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Stay Hydrated When Exercising in Hot Weather

man cooling off with water

If you chronically struggle with muscle fatigue, dizziness, confusion, thirst, cramping, or dry mouth during exercise, you may not be taking in enough fluids or electrolytes. 

Exercising in summer heat will deplete the body of sodium and water very quickly. Losing even two percent of body mass from fluid leaves notable impacts on health and performance. Adequate hydration can maintain aerobic capacity, strength, power, body temperature, heart rate, cognitive function, and immunity. 

Are You Dehydrated?

Many factors affect sweat loss, including exercise intensity, temperature, humidity, and availability of fluids during exercise. It’s important to take these into consideration as you develop a strategy to stay hydrated. 

To determine whether or not you are hydrated:

  • Monitor the color of your urine throughout the day. The lighter and clearer it is, the better hydrated you are.
  • Assess your sensation of thirst. This works only at rest because thirst doesn’t develop until dehydration has already set in (approximately 1-2% of body mass loss).

Preparing for Exercise in the Heat

In preparation for exercise in the heat, it’s important to consume high-water content and electrolyte-containing foods during the day in your meals:

  • Soups, broths, vegetable juices, 100% fruit juices, fruit smoothies
  • Fruits and vegetables such as oranges, apples, berries, melons, pineapple, watermelon, celery, tomatoes, cucumbers
  • Salty snacks such as pretzels, popcorn, pickles, jerky, and trail mix

What to Drink During Exercise

Short-duration exercise

During exercise, a general recommendation is to consume 200-300 ml of fluid every 15 minutes. For short-duration (less than 60 minutes) or low-to-moderate intensity activity, water is the preferred choice.

Longer-duration exercise

For longer (more than 60 minutes) and/or intense activity, or multiple events in the same day, sports drinks may be better options. Sports drinks contain carbohydrates to replenish energy and electrolytes to promote hydration. Replacing electrolytes helps retain fluid, and drinking cold fluids may help reduce core temperature.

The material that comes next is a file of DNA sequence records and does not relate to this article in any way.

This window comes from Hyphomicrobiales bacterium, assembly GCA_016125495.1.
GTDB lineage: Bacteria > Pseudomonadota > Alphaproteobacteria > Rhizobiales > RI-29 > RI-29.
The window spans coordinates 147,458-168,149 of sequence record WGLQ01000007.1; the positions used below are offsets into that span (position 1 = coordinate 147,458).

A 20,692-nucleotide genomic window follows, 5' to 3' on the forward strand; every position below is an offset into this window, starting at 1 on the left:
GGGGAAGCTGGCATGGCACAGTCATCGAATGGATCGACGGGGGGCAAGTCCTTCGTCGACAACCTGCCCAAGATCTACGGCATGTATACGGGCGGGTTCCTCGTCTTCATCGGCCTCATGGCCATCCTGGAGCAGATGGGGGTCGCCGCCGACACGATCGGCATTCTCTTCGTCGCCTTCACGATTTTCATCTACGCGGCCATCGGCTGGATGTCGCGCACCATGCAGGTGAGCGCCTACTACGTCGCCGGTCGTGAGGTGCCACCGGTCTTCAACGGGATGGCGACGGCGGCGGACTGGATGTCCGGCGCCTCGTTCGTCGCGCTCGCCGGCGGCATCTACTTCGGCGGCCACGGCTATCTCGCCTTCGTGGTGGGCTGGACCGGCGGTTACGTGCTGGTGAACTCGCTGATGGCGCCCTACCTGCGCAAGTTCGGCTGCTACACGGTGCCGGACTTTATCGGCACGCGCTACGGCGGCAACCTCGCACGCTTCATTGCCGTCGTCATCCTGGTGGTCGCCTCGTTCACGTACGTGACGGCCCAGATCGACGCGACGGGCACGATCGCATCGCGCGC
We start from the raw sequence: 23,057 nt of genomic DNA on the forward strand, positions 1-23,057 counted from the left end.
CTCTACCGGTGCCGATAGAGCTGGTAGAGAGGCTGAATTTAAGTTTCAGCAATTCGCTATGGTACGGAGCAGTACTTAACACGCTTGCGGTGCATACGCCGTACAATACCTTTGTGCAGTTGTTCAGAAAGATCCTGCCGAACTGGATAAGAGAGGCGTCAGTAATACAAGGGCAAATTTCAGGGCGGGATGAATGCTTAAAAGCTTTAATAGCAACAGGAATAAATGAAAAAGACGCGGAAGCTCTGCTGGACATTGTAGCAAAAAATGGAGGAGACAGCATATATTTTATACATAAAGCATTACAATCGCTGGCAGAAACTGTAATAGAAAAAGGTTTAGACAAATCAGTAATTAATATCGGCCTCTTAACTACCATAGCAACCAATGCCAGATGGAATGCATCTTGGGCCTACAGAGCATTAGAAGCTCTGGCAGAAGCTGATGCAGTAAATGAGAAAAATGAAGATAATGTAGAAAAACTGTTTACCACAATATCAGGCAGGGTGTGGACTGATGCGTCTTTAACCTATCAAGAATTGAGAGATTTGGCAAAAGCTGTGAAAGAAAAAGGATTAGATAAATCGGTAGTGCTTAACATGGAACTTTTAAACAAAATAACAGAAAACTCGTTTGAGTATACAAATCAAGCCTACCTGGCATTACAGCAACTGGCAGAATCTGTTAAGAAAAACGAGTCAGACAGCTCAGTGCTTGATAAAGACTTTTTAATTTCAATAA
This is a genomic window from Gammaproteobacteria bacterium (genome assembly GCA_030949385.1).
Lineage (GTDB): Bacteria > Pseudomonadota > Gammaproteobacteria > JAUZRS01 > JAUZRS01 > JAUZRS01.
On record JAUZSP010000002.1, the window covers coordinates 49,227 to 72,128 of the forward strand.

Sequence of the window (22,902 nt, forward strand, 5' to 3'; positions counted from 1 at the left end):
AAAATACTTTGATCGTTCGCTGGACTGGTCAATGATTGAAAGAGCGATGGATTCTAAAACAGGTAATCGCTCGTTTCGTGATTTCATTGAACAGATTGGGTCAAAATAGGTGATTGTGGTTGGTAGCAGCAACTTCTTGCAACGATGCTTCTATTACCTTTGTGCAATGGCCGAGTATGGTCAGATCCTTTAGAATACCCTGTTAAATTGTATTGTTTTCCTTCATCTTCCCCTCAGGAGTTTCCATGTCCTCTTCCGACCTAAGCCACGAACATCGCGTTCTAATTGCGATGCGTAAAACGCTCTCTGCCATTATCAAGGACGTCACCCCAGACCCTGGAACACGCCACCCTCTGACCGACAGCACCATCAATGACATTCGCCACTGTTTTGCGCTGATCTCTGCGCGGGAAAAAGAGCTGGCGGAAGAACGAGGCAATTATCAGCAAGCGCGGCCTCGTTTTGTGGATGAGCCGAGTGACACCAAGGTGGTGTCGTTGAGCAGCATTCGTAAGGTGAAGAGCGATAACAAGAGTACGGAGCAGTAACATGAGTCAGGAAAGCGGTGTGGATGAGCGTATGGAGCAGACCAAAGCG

How to Calculate Rehydration

Rehydration should occur within two hours post exercise and should consist of 150 percent of body mass lost during exercise. This can be calculated by comparing pre-exercise weight to post-exercise weight.

Broadly speaking, you may need up to 16 ounces of fluid per pound of weight lost per hour. These recommendations are generalized. Everyone’s hydration strategy must be individualized to their specific needs.

Bottom Line: Have a Hydration Strategy

In order to stay safe while exercising in the summer heat, it’s important to develop and stick to a hydration strategy geared to your individual exercise patterns. Dehydration can have serious consequences, but with careful planning, can be avoided. 

Need help figuring it all out? A sports nutritionist can help.

author name

McKenna Welshans, MBA, RD, LDN, ACSM-EP

McKenna Welshans, MBA, RD, LDN, ACSM-EP is a sports nutritionist with LG Health Physicians Sports Medicine. She completed her undergraduate and graduate degrees and a dietetic internship at Messiah College, double majoring in nutrition and exercise science. She ran collegiate track before transitioning into ultra-endurance triathlon competitions. She is passionate about personalized nutrition for both performance maximization and health.

Call: 717-627-7675

About LG Health Hub

The LG Health Hub features breaking medical news and straightforward advice to help individuals of all ages make healthy choices and reach their wellness goals. The blog puts articles by trusted Lancaster General Health clinical experts, good 'n healthy recipes, videos, patient stories, and health risk assessments at your fingertips.

 

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